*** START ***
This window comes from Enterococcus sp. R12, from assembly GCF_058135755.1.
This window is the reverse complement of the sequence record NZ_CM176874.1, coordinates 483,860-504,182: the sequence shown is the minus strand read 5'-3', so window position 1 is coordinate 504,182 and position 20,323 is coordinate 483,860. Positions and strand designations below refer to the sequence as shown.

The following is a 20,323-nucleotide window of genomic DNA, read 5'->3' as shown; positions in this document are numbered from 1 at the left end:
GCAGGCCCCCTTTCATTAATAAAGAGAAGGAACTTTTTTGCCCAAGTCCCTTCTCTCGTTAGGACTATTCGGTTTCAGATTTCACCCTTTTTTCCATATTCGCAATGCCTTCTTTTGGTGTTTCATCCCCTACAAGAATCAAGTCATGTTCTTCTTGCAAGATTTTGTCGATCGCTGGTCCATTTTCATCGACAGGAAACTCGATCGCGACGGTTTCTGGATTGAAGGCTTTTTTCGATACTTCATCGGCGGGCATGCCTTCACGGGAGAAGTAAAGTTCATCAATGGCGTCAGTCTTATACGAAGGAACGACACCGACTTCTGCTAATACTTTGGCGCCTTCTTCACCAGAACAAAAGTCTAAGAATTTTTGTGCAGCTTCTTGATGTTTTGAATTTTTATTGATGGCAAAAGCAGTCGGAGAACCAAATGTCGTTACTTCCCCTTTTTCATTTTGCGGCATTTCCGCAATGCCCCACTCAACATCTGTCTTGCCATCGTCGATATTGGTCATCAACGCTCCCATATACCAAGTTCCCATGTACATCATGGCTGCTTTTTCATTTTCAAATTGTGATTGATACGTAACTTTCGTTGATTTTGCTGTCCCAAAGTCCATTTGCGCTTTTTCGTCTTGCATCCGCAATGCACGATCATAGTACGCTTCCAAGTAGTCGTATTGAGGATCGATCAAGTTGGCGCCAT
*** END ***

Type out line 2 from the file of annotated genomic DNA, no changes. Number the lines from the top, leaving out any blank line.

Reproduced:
This window is the reverse complement of the sequence record NZ_CM176874.1, coordinates 483,860-504,182: the sequence shown is the minus strand read 5'-3', so window position 1 is coordinate 504,182 and position 20,323 is coordinate 483,860. Positions and strand designations below refer to the sequence as shown.